Our strength portion yesterday, for example, was bench press cluster sets - 3x1x3 @ 90%. Bench press is a movement I would typically train 1-2 times a week, whereas it might come up once a month in a WOD? I noticed many of the other women were not very good with bench press, I assume because they don't practice it often. I know benching isn't really a super important skill for crossfitters, but I think the same principle applies for most of the heavier lifts. (I know it will be hard for me to learn the Oly lifts when we only work on them sporadically.)
    I have no doubt I'll get in better shape and build strength, but I'm hoping to find a good balance between crossfit and some type of structured gym routine like I'm used to.

    Hence why crossfit gets a bad rep. That along with coaches can virtually buy their certification in the matter of hours.

    Many considered it random exercising instead of training because not enough frequency to improve strength optimally.

    I'm not downing crossfit, I think it's popularity has done wonders for the lifting community, I'm just pointing out some of the main flaws in general that raises eyebrows.

    Agree. It really isn't "training" per se.
    Training to me is planned and controlled, focus on form and progression. Doing a heavy bench once a month isn't training my bench, it's basically testing it and hoping the other random things I've done since then made it better.

    Will people gain some strength via regular resistance training and get in better cardiovascular shape? Sure. And if people are happy with that, good on them. But you can't train towards anything with no structure.
    There's a reason I'm a better bencher than all the women at my gym, and it's because I train my bench press.

    If the goal is not to get better at things, what is the goal exactly?
    Like I said I am enjoying it, but it seems like most of the workouts are more testing abilities and conditioning.
  • kimothy38
    kimothy38 Posts: 840 Member
    I'm getting good results with my trainer but he's leaving in a few months. I'm sad already. Plan B is to start crossfit after he goes cause I love a challenge & need the camaraderie. After reading this thread I think its the right way for me to go.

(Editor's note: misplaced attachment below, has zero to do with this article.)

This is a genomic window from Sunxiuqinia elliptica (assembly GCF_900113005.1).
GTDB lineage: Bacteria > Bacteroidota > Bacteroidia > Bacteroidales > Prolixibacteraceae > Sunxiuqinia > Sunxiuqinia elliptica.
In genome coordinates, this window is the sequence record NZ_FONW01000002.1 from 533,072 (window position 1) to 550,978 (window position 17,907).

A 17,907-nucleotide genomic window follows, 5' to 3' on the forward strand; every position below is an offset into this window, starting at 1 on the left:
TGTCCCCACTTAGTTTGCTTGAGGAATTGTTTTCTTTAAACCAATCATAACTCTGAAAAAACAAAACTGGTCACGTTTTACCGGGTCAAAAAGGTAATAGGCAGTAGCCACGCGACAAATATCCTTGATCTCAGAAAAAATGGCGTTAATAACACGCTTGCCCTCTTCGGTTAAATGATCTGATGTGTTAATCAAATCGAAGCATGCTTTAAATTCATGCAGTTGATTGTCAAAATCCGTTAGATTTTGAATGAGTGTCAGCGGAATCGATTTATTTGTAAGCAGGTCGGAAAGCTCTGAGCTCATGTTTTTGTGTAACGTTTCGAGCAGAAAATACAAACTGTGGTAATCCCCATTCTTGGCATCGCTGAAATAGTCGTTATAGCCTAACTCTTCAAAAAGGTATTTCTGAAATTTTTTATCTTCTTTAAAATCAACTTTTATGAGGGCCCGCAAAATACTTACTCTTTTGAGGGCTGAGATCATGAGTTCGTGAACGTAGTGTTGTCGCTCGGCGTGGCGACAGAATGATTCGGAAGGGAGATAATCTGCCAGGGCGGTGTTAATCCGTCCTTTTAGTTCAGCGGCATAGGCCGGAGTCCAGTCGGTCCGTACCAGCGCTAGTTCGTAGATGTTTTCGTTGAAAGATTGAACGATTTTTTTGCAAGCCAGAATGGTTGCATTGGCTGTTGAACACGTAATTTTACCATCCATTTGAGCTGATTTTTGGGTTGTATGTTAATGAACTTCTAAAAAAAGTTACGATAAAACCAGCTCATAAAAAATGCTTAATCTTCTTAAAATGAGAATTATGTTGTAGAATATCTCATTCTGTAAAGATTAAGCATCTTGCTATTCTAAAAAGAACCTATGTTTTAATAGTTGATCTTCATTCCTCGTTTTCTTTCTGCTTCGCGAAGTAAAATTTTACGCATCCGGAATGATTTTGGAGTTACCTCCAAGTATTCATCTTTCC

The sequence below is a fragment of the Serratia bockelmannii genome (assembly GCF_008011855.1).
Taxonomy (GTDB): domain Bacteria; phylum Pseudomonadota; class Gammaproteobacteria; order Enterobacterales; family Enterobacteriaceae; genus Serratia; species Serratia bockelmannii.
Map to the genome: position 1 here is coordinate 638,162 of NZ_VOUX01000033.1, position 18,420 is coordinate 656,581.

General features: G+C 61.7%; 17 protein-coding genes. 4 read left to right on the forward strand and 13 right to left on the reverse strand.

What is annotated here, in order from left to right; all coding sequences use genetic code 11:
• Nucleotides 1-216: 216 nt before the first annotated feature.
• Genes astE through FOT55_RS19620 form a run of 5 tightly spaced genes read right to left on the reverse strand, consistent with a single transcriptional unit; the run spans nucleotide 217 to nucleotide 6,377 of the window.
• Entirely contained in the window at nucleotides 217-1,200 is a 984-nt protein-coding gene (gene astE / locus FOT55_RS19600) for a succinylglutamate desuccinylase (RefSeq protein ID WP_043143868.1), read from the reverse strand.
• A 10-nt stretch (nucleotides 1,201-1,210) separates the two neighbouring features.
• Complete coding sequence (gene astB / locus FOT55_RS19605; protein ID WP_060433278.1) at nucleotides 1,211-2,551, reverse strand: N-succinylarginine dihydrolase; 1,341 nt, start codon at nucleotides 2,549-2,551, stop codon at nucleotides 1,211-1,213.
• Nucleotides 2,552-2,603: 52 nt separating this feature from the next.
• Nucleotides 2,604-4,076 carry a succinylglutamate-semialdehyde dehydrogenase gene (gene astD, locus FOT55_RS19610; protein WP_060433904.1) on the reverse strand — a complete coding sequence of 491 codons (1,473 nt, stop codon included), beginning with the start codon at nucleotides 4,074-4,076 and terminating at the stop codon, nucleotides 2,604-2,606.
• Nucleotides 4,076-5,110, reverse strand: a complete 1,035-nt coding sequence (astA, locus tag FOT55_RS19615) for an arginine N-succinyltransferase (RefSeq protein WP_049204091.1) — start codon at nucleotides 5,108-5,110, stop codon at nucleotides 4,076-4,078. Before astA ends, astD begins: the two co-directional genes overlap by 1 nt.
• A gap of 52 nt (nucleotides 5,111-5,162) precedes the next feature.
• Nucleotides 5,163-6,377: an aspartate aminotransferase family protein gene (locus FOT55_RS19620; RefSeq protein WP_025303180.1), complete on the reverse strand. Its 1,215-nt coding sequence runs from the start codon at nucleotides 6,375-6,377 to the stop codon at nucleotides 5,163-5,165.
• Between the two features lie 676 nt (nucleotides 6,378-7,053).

• rybo
    rybo Posts: 5,430 Member
    Xfitgrl7 wrote: »
    Chieflrg wrote: »
    I'm about a week into starting crossfit, and I'm liking it so far!

    One thing I have noticed though (coming from powerlifting/bodybuilding) is that certain movements aren't emphasized enough for most people to get very good at them.
    Our strength portion yesterday, for example, was bench press cluster sets - 3x1x3 @ 90%. Bench press is a movement I would typically train 1-2 times a week, whereas it might come up once a month in a WOD? I noticed many of the other women were not very good with bench press, I assume because they don't practice it often. I know benching isn't really a super important skill for crossfitters, but I think the same principle applies for most of the heavier lifts. (I know it will be hard for me to learn the Oly lifts when we only work on them sporadically.)
    I have no doubt I'll get in better shape and build strength, but I'm hoping to find a good balance between crossfit and some type of structured gym routine like I'm used to.

    Hence why crossfit gets a bad rep. That along with coaches can virtually buy their certification in the matter of hours.

    Many considered it random exercising instead of training because not enough frequency to improve strength optimally.

    I'm not downing crossfit, I think it's popularity has done wonders for the lifting community, I'm just pointing out some of the main flaws in general that raises eyebrows.

    I agree crossfit does get a bad rap because it's not designed for people to get "good" or "better" at lifting. It's constantly, varied, functional movements. Although I do question why I would EVER need to do a handstand pushup

    But as also mentioned upthread, some of the movements are pretty technical. To ask me to preform, say, snatch sets @ 90% and not work with me on getting "better" at snatches seems kind of... silly...?

    It is box dependant. If someone at my box is new and a heavy technical movement is programmed they will be told to just work on form and practice.
  • ISweat4This
    ISweat4This Posts: 653 Member
    Yes, I love Crossfit. I've been doing it for two years my progress doesn't compare to 15yrs in they gym. Couldn't go back!
  • cbrealtor55
    cbrealtor55 Posts: 37 Member
    Rybo is spot on. All boxes are not the same. Crossfit is planned and programmed but every box is not the same. If you are not getting proper coaching on lifts, I would look at other boxes.

    The reason why you don't bench a lot in Crossfit is because it's not considered a bench mark lift. Pull ups, squats, deadlift, snatch and clean & jerk are benchmarks for Crossfit. Of course the ladies..Fran etc. Asking a CF their Fran time is like asking regular gym person how much they bench.
  • jmweiner1
    jmweiner1 Posts: 5 Member
    edited August 2017
    Love love love Crossfit I am a 57 YO unathletic female. At times I do feel bad that I am literally the worst person in class. But then I don't give a
  • Penthesilea514
    Penthesilea514 Posts: 1,189 Member
    jmweiner1 wrote: »